Figure 2: Examples of immunohistochemical staining illustrate the effect of cuprizone and NR agonists on oligodendrocytes. Shown are sections of the caudal Cc following treatments; (a) control condition, normal chow; (b) after three weeks of cuprizone feeding; (c) combined cuprizone feeding with injection of all-trans RA; (d) combined treatment of cuprizone with 9-cis RA; and (e) combined treatment of cuprizone with T0901317. Oligodendrocytes were marked with an antibody against adenomatous polyposis coli (APC). Scale bar 100 µm in panel e is valid for all photographs.

Using acute demyelination combined with laser capture microdissection the groups of Franklin, ffrench-Constant, and Chambon demonstrated that RXRγ controls the differentiation of oligodendrocyte precursor cells and promotes remyelination in vivo [1]. The involvement of RXRγ in the process of demyelination was demonstrated by us using the copper chelator cuprizone [2]. In this model 0.2% cuprizone is fed to young male mice. The treatment causes apoptosis of mature oligodendrocytes, which is closely followed by microglia and astrocyte activation. The blood-brain barrier remains intact and a hematogenic immune response with cerebral T-cell infiltration is not elicited [18]. In the present work we investigated whether activation with ligands of RAR (all-trans RA), RXR (9-cis RA), and LXR (T0901317) affected the process of demyelination in this animal model. Since we observed that three weeks of cuprizone treatment led to a strong degree of demyelination of the Corpus callosum (Cc) this treatment period and fiber tract were selected in the present study.

2. Materials and Methods

F3
Figure 3: Quantification of the effect of cuprizone and NR agonists on cell numbers of oligodendrocytes, microglia, and astrocytes. (a) After three weeks of cuprizone feeding APC positive cell counts were significantly reduced in all regions of the Cc while treatment with the NR agonists had no mitigating or aggravating effect. (b) Quantification of microglia activation and (c) of GFAP positive cell numbers. Bars indicate means ± SEM. Following ANOVA, Dunnett's test comparisons vs. control condition are marked with asterisks (*P< 0.05, **P< 0.01, ***P< 0.001), comparison vs. cuprizone condition with the pound symbol (#P < 0.05). Regions of the Cc are abbreviated r: rostral, f: central near fornix, and c: caudal.
2.1. The cuprizone animal model

To induce demyelination of central fiber tracts, 8-week-old male C57BL/6 mice, 20–25 g body weight (Charles River, Germany), were treated with the copper chelator cuprizone (Sigma-Aldrich, Germany). Demyelination was induced by feeding a diet containing 0.2% cuprizone mixed into a ground of standard rodent chow for three weeks. Animals were maintained in a pathogen-free environment, underwent routine cage maintenance once a week and microbiological monitoring. Food and water were available ad libitum. Research and animal care procedures were in accordance with national regulations and guidelines for the care and use of laboratory animals and were approved by the Review Board for the Care of Animal Subjects of the district government in Nordrhein-Westfalen, Germany.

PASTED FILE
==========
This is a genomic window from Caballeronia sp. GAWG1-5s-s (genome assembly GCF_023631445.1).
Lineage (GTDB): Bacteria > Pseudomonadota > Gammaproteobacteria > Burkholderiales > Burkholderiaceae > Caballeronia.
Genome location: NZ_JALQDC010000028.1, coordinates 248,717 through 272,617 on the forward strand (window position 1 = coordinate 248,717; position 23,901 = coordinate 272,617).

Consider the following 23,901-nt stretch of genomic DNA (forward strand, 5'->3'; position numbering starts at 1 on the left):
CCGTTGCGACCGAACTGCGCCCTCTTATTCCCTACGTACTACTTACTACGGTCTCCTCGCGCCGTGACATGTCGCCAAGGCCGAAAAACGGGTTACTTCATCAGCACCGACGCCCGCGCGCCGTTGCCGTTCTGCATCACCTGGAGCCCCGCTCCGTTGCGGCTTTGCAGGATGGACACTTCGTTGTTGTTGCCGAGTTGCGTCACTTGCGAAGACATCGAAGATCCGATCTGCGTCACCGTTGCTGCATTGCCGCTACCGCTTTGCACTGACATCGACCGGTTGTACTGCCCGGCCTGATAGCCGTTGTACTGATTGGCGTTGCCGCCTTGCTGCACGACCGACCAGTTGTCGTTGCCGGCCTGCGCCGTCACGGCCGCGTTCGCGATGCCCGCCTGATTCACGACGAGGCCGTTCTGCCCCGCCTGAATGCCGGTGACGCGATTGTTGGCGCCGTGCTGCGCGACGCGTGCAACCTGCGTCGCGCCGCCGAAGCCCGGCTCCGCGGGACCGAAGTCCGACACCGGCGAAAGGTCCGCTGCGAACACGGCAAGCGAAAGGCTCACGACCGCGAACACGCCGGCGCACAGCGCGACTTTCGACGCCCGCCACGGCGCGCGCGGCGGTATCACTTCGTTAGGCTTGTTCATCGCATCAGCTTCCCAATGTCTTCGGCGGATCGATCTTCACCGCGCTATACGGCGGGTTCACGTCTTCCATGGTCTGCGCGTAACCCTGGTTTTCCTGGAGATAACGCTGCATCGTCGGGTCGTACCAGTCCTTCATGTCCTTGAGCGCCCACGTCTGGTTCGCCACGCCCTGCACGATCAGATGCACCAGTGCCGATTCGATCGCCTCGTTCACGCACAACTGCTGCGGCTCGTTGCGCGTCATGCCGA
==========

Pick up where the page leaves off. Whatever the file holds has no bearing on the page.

2.2. Nuclear receptor activation in vivo

To activate RAR, RXR, or LXR transcription factors, mice received daily intraperitoneal (i.p.) injections of either 20 µg all-trans RA (Sigma-Aldrich), 20 µg 9-cis RA (Sigma-Aldrich) diluted in 100 µl of 50/50 DMSO/PBS, or 0.5 mg T0901317 (Cayman Chemicals) dissolved in 100 µl of 10/90 DMSO/PBS. Animals in the cuprizone-treated control group received daily i.p. injections of 100 µl 50/50 DMSO/PBS. The efficacy of NR activation with i.p. application of these listed agonists had been established in previous studies [19,20,21]. Following an accommodation period and the three weeks of experimental drug application, all animals were sacrificed and further processed.

2.3. Tissue preparation and demyelination scoring

For the histological evaluation, mice were transcardially perfused with 4% paraformaldehyde containing saturated picric acid. After decapitation and post fixation overnight, brains were dissected and embedded in paraffin. Best staining results were achieved with dehydration for seven days in 70% ethanol followed by 96%, 100% ethanol, acetone, and paraffin embedding. Parasagittal sections of 5 µm covered the lateral 0.48 mm–0.72 mm area according to the stereotaxic atlas [22]. The degree of demyelination was evaluated immunohistochemically and by staining with Luxol fast blue/cresyl violet following the protocol previously described [18]. The myelin status was staged independently by three blinded investigators using a scale between 0 and 100, where a score of 100 was given to the myelin status of reference mice, not treated with cuprizone, whereas zero corresponded to a totally demyelinated corpus callosum.

2.4. Analysis of nuclear receptor expression

The expression of nuclear receptors under conditions of cuprizone induced demyelination was assessed with the GeneChip Mouse Gene 1.0 ST Array (Affymetrix, USA) using the Agilent 2100 Bioanalyzer (Agilent, USA). The detailed procedure and treatment regimen have been published before [18]. Effects on nuclear receptors that are likely to mediate RA signaling were confirmed with quantitative RT-PCR using iQ5 real-time PCR detection (BioRad) using the same primers as listed previously [2].